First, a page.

Archives for the month of: December, 2013

Endings and beginnings matter

Other than changing the date on my checks, the new year won’t change much for me. Each day of life just seems to blend in to the next. Few events really mark watershed moments that change us. But when I “package” my life into bundles with artificial boundaries like the celebration of New Year’s Day, I am better able to see growth and change. 2013 brought some changes for me and my family. Some of those changes will affect how I face my future; others I will intentionally leave in my past. 2013 was very different from any year I’ve lived before and any year I will face in the future. And now it is almost gone.

There is much about the past that I miss, but my childhood is over. Family vacations then required little more from me than to figure out how to pass the time in the back seat; now the packing and planning are my responsibility. My brother and I used to play outside my grandma’s house until we were called in for family dinner; now strangers live in my grandma’s house, and he and I cook for our own families. One of the greatest delights of my life was watching my boys grow up; now they are men. I do miss much of what “used to be”, but I wouldn’t give up “what is” in order to go back. It would be dreadfully sad to be unable to live in the present.

Annual events like birthdays, Thanksgiving, Christmas, and New Year’s give us the opportunity to measure time and life. These “artificial” boundaries give us better perspective on the choices we have made and how they impact the choices we need to make. Clinging to the past may leave us trapped in it. Refusing to let go of the past may leave our hands and hearts too full to take hold of our future. But we do need to be wise enough to take what we’ve learned in the past and use it to make better decisions for the future. Choosing joy in our new year may require that we intentionally leave regret and grudges in the past. Finding success in our new year may require that we learn from our mistakes.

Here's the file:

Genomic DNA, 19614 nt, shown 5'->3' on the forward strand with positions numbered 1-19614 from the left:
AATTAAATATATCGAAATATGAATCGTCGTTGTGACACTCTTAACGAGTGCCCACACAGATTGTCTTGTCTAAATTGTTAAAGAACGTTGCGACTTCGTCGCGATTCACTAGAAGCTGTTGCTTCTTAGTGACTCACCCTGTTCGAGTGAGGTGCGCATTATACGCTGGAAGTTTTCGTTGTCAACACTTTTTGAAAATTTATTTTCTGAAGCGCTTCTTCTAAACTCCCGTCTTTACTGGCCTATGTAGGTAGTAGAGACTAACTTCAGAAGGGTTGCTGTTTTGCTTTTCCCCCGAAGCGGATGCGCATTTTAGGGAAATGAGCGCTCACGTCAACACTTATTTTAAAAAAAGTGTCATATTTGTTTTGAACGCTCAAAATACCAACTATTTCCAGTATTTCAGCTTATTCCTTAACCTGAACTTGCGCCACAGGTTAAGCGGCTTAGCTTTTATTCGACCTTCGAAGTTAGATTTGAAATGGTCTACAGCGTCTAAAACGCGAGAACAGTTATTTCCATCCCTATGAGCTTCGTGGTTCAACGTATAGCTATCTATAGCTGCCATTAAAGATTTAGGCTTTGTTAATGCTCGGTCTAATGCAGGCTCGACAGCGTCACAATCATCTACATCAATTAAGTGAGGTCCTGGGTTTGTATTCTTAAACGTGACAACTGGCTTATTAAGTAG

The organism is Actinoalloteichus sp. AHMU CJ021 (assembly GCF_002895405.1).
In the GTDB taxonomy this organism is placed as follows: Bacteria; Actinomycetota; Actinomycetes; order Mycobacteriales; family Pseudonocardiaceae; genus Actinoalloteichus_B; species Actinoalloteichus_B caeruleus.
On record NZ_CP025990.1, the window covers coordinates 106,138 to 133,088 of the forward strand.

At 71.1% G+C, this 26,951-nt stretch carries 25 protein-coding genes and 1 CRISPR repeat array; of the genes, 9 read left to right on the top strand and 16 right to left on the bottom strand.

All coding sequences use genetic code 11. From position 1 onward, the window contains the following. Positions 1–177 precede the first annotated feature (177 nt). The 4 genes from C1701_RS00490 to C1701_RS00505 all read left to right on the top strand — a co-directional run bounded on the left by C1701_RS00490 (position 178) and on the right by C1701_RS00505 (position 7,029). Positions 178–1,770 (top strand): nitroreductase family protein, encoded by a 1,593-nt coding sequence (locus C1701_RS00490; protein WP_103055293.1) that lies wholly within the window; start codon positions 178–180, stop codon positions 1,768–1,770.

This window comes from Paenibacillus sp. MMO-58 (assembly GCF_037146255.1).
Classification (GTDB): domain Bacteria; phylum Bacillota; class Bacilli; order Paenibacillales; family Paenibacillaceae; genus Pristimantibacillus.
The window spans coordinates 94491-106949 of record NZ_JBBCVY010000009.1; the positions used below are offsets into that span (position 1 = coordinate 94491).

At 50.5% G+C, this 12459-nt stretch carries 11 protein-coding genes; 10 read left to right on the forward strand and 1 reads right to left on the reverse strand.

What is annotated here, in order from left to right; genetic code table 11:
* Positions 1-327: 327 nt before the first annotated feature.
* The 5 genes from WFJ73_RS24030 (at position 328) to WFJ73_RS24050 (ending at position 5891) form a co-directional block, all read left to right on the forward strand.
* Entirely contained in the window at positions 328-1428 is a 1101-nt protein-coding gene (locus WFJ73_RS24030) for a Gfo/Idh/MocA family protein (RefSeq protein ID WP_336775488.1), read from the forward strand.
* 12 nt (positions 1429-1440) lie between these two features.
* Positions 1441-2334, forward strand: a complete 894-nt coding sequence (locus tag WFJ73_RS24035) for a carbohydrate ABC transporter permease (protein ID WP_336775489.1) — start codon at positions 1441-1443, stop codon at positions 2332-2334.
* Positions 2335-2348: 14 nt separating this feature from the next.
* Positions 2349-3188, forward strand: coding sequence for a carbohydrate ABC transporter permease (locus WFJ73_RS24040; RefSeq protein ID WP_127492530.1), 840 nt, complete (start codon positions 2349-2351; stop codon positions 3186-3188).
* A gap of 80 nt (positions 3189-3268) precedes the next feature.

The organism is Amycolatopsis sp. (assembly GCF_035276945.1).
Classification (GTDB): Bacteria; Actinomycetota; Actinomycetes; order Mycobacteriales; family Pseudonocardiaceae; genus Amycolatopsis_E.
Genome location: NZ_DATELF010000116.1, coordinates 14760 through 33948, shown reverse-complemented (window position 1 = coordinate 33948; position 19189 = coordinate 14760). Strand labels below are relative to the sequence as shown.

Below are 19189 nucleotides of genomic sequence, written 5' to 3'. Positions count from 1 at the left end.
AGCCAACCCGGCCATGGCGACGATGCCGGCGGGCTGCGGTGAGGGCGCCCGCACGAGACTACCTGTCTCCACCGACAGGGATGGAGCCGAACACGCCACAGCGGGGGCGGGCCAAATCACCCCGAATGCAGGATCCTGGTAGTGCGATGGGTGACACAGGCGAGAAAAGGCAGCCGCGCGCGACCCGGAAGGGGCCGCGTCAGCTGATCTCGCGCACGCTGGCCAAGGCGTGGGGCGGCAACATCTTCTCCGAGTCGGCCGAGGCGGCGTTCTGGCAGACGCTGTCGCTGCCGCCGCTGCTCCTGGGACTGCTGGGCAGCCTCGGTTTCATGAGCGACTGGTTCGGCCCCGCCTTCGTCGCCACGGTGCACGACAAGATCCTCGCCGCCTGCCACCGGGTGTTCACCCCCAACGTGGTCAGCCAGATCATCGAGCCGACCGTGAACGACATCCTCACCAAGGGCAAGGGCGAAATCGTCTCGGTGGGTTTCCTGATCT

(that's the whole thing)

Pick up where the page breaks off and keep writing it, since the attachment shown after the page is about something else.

Repetition of certain events, traditions or decorations often help us find comfort in our roots, but there seems to be a fine, ever changing line between repetition that brings us comfort and repetition that inhibits creativity and newness. Knowing when to let go and when to hang on is far more art than science, and only the most wise seem to be able to do it without regret.

One thing remains true. There is a new beginning wrapped up in every ending, and something must always end to provide a new beginning. Both are contained in the plots of our lives, and both must be handled intentionally. We are reminded of beginnings and endings at graduations and weddings and funerals. We try to capture them in pictures, and those events become the markers on our personal time lines. But we cannot just keep reliving them; we must move forward into what is next and new.

I am humbled and awed to see that God, not only understands this tension in us, but he has specifically identified himself as the God of all the beginnings and endings of our lives, and the beginning and ending of time itself. In his ceaseless effort to make himself known to us, one of the ways “I AM” defines himself is as “the Alpha and the Omega” (Rev 1:8, 21:6 and 22:13 ), “The one who is, who was, and who is to come” and “the Beginning and the End”.